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The post is a bit long, but all the questions are similar or concern the same topic.

Let $\omega^*=\beta\omega\setminus\omega$. A well-known topological definition of a P-point (on $\omega$) is as follows: a point $x\in\omega^*$ is a P-point if every intersection of countably many open neighborhoods of $x$ contains an open neighborhood of $x$. Similarly, a point $x\in\omega^*$ is a weak P-point if $x$ is not in the closure of any countable subset not containing $x$. We have also an equivalent definition of P-points in terms of functions $\omega\to\omega$: an ultrafilter $x\in\omega^*$ is a P-point if for every function $f\colon\omega\to\omega$ there is $A\in x$ such that $f\restriction A$ is either constant or finite-to-one. Since every P-point is a weak P-point, my first question is as follows:

Question 1. Does there exist a similar characterization of weak P-points (i.e. in terms of functions $\omega\to\omega$)?

Kunen proved in ZFC that we always have $2^{\mathfrak{c}}$ weak P-points and at least $\mathfrak{c}$ incomparable in the sense of Rudin-Keisler weak P-points. My next questions concern the total number of (incomparable/incompatible) P-points provided that there is at least one P-point.

Question 2. Assume that a P-point exists. (a) Does there exist another (non-isomorphic or incomparable) P-point? (b) Do there exist $2^{\mathfrak{c}}$ different P-points? (c) Do there exist $\mathfrak{c}$ incomparable P-points?

(It is easy to see that there exist $\mathfrak{c}$ isomorphic P-points.)

Question 3. Assume that there exist $2^{\mathfrak{c}}$ many P-points. (a) Do we have then $2^{\mathfrak{c}}$ (or at least $\mathfrak{c})$ incomparable P-points? (b) Do there exist $2^{\mathfrak{c}}$ (or at least $\mathfrak{c}$, or even $2$) incompatible P-points?

Let us say that two ultrafilters $U,V\in\omega^*$ are near coherent if there exists a finite-to-one function $f\colon\omega\to\omega$ such that $f(U)=f(V)$. The near coherence is an equivalence relation, so we can count the number of the equivalence classes. The Near Coherence of Filters principle (NCF in short) states that there exists only one equivalence class. Blass and Shelah constructed a model of set theory in which the NCF holds (it is now also known to hold in the Miller model). On the other hand, Banakh and Blass proved that either we have finitely many equivalence classes or $2^{\mathfrak{c}}$ (the latter holds e.g. in each model where $\mathfrak{u}\ge\mathfrak{d}$, so e.g. under CH). The next question is in the same spirit as Questions 2 and 3.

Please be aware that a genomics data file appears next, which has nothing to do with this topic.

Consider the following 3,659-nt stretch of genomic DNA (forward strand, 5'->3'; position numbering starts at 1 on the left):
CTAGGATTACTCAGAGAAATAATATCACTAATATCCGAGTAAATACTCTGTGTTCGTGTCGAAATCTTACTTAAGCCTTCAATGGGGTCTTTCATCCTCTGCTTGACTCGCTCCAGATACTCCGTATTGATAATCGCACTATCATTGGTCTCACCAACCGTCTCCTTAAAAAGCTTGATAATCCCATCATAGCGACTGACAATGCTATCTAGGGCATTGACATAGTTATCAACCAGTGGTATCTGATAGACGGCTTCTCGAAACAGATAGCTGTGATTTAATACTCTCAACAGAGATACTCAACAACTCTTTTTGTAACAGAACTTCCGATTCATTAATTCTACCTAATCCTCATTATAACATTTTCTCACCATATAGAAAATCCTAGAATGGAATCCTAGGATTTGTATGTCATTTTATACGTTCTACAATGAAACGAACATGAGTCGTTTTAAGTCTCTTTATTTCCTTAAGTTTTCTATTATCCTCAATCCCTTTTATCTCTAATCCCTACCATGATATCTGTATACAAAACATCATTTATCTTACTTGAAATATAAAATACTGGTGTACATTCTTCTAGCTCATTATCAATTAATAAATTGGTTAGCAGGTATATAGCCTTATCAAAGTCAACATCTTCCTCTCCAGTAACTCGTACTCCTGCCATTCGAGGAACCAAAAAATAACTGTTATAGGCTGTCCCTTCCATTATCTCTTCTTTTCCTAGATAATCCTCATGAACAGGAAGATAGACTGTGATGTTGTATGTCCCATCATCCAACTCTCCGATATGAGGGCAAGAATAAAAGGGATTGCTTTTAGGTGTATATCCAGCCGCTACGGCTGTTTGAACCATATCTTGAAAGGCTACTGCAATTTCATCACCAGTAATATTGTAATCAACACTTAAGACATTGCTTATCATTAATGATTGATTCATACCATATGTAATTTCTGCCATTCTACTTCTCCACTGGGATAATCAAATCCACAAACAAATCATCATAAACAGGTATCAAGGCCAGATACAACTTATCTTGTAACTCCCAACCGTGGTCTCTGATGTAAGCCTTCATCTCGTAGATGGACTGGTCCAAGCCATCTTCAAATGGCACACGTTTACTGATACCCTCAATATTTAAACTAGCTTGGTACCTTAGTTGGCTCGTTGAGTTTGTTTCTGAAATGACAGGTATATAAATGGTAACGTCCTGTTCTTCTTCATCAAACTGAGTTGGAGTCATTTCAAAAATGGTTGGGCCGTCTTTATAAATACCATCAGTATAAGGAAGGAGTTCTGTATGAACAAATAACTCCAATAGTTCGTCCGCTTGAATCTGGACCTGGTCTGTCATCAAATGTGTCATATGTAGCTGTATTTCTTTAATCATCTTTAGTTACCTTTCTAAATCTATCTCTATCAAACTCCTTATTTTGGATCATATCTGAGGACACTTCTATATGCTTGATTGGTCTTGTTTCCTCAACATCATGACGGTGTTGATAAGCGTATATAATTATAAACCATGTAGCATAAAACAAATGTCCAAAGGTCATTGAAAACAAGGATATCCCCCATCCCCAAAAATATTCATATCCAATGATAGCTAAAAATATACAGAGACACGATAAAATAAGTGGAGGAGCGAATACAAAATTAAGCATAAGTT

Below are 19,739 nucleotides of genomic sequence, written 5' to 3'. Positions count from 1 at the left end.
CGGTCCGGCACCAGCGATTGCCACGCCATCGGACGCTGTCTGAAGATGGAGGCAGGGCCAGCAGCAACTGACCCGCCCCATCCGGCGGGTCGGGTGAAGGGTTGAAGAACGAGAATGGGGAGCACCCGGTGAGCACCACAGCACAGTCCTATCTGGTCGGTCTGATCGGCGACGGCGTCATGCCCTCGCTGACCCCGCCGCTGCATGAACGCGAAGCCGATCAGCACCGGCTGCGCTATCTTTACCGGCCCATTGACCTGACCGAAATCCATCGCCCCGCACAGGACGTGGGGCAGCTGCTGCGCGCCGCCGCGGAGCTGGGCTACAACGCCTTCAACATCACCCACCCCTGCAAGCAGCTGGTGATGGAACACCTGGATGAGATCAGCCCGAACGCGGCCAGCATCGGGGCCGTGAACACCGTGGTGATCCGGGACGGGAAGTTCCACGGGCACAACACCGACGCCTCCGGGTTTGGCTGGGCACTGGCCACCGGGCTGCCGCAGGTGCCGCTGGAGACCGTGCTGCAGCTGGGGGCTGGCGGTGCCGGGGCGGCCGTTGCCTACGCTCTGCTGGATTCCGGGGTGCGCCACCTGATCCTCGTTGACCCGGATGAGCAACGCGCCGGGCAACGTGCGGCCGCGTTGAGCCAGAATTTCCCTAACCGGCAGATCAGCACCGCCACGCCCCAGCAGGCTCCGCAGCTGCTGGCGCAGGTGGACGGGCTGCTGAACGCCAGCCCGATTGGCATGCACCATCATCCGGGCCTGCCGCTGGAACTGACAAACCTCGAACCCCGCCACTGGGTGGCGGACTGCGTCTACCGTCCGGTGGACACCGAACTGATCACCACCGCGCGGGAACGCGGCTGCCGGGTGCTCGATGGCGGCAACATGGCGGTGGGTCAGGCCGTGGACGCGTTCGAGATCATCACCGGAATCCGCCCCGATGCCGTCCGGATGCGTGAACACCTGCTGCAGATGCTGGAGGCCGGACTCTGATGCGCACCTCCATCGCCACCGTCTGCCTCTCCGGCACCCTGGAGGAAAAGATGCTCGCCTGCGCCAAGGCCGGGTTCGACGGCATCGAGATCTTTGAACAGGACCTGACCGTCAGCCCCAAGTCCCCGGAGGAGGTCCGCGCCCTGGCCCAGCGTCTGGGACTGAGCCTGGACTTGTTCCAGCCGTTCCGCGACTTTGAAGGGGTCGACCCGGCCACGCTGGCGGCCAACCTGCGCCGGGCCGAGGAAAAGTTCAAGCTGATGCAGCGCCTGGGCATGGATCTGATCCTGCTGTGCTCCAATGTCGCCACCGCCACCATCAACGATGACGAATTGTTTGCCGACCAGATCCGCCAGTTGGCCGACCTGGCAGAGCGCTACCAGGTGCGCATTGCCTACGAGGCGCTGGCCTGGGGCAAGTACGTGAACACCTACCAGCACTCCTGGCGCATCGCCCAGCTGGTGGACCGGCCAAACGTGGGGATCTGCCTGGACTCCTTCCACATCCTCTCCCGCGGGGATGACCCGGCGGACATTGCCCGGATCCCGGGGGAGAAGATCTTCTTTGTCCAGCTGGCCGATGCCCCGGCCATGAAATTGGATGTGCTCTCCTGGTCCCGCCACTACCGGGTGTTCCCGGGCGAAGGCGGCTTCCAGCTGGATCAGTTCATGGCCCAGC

Question 4. Assume that we have $2^{\mathfrak{c}}$ many near coherence classes. Does there exist $\mathfrak{c}$ (or $2^{\mathfrak{c}}$) many incompatible in the sense of Rudin-Keisler ordering weak P-points?

It is believed (but not proved so far) that there exists a model with exactly $2$ near coherence classes and for every $n>2$ there is no model with $n$ classes. Also, the NCF implies the existence of a P-point. Thus, my next (and last) question is the following.

Question 5. Assume there are exactly 2 classes of near coherence. Does there exist any P-point? If yes, then are there two that are not compatible?

Thank you very much for the help!

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An answer to question 2: Shelah constructed a model with exactly one $P$-point (up to isomorphism). In fact, the one $P$-point is a selective ultrafilter. You can find the construction in section XVIII.4 of Proper and Improper Forcing.

An answer to question 5: If there are exactly $2$ classes of near coherence, then $\mathfrak{u} < \mathfrak{d}$. (You say this in your post, just before Question 4.) In other words, there is a non-principal ultrafilter generated by fewer than $\mathfrak{d}$ sets. Ketonen proved that any ultrafilter generated by fewer than $\mathfrak{d}$ sets is a (non-selective) $P$-point. See

J. Ketonen, "On the existence of $P$-points in the Stone-Cech compactification of the integers," Fundamenta Mathematicae 92 (1976), pp. 91-94. (link)

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  • $\begingroup$ Thanks, Will! I was pretty sure that I had heard about this result, but couldn't find it in the literature, so started to doubt it... $\endgroup$ – Damian Sobota Mar 20 '20 at 12:30
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    $\begingroup$ Note that $\mathfrak{u}=\mathfrak{d}=\aleph_1$ in this model, so you have $2^{\mathfrak{c}}$ near coherence classes as well. You didn't ask about this specifically, but it seemed relevant to the spirit of your question. $\endgroup$ – Todd Eisworth Mar 20 '20 at 12:34
  • $\begingroup$ In question 4 I'm asking about weak P-points. $\endgroup$ – Damian Sobota Mar 20 '20 at 13:04
  • $\begingroup$ For the second part of question 5, let me point out that finitely many equivalence classes implies there are non-isomorphic $P$-points. We already know it gives us $P$-points that are not selective. But an ultrafilter is RK-minimal iff it is selective, so there are $P$-points with ultrafilters strictly RK-below them. But anything RK-below a $P$-point is also a $P$-point. $\endgroup$ – Will Brian Mar 20 '20 at 13:04
  • $\begingroup$ Will, concerning your last comment, we have two P-points RK-below a P-point. This means that they're RB-below (Rudin-Blass) a P-point, which is equivalent to be RB-above an ultrafilter (Laflamme--Zhu), which then again must be a P-point. This means that they're compatible. $\endgroup$ – Damian Sobota Mar 20 '20 at 13:25

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